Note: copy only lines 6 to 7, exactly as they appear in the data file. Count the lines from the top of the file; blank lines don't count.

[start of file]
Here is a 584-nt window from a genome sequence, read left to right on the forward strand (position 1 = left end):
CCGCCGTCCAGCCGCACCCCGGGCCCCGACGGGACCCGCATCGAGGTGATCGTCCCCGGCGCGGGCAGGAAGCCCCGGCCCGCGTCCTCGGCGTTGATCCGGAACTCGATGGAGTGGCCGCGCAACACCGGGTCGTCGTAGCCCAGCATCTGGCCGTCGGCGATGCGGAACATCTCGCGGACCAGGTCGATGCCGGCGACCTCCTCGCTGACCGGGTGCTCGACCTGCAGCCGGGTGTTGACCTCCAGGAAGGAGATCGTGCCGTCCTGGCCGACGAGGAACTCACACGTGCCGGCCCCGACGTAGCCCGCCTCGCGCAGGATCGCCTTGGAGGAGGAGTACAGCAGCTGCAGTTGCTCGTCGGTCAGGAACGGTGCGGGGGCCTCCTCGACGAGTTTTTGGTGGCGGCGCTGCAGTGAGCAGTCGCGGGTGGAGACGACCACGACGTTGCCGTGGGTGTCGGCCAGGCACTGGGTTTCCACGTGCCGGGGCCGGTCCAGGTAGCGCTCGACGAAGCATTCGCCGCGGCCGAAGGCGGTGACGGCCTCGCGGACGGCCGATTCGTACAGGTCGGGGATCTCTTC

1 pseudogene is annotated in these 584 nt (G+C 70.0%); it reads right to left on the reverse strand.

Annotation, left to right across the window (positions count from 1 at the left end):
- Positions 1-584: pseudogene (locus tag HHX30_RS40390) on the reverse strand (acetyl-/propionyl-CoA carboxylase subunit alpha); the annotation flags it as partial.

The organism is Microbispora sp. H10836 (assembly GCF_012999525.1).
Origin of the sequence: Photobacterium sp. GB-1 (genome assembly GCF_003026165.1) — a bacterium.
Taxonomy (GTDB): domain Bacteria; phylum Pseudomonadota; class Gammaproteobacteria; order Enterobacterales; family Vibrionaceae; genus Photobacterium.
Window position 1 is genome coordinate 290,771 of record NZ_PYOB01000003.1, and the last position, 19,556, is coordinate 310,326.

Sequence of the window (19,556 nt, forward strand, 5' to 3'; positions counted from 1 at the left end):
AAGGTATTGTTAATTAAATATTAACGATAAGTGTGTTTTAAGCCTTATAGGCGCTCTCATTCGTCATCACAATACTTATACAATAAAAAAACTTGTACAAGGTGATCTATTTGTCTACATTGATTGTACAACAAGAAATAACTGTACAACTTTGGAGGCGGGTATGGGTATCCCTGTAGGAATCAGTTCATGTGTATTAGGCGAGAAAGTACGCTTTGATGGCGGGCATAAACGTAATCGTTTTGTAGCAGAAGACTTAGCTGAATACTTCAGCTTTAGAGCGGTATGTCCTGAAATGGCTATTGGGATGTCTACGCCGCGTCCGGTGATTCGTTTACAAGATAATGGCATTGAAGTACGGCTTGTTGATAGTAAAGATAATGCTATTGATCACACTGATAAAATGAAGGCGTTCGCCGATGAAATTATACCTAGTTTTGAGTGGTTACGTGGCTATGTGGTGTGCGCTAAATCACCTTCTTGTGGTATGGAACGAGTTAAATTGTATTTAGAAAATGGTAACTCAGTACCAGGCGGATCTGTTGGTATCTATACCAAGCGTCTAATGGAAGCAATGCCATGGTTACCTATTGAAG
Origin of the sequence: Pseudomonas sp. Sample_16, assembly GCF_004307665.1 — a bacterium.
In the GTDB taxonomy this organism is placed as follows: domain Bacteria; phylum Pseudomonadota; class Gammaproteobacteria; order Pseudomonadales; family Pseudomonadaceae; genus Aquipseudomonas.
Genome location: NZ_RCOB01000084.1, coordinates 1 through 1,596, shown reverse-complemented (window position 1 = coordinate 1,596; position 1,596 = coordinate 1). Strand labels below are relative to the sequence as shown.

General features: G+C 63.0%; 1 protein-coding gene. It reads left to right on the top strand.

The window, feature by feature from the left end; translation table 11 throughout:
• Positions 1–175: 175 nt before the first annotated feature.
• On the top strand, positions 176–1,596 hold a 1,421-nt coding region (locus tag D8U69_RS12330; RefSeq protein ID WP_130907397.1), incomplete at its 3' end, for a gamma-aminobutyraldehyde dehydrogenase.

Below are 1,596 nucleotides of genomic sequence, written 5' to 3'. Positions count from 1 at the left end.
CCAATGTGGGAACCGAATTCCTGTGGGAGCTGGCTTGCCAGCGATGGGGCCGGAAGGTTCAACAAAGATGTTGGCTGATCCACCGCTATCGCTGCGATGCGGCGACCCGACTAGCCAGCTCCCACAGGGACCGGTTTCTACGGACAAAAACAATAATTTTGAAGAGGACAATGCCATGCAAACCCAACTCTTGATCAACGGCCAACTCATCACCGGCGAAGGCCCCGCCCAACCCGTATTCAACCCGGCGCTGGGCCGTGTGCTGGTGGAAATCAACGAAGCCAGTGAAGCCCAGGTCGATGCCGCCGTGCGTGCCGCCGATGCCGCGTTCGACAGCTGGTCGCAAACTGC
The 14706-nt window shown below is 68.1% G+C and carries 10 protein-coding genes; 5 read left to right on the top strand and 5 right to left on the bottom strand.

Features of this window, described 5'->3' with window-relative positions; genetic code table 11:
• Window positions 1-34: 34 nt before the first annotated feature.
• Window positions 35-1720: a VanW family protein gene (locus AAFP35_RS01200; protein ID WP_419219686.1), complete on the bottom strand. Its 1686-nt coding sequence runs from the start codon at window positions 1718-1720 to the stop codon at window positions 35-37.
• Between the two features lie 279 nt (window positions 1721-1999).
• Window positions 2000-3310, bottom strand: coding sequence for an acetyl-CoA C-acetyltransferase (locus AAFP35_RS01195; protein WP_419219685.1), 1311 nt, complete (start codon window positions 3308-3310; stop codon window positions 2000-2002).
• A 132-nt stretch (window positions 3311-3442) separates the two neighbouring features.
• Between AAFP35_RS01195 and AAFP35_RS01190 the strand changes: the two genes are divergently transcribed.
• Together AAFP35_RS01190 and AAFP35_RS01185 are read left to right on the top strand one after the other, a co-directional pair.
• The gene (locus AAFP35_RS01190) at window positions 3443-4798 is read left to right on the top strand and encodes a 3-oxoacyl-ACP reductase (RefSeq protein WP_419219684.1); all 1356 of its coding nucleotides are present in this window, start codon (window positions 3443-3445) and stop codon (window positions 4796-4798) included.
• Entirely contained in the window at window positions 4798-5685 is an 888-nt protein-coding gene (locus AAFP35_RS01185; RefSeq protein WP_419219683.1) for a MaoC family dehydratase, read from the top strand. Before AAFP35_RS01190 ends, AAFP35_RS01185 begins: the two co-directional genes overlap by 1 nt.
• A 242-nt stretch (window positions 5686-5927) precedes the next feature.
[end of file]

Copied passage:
The organism is Microbispora sp. H10836 (assembly GCF_012999525.1).
Origin of the sequence: Photobacterium sp. GB-1 (genome assembly GCF_003026165.1) — a bacterium.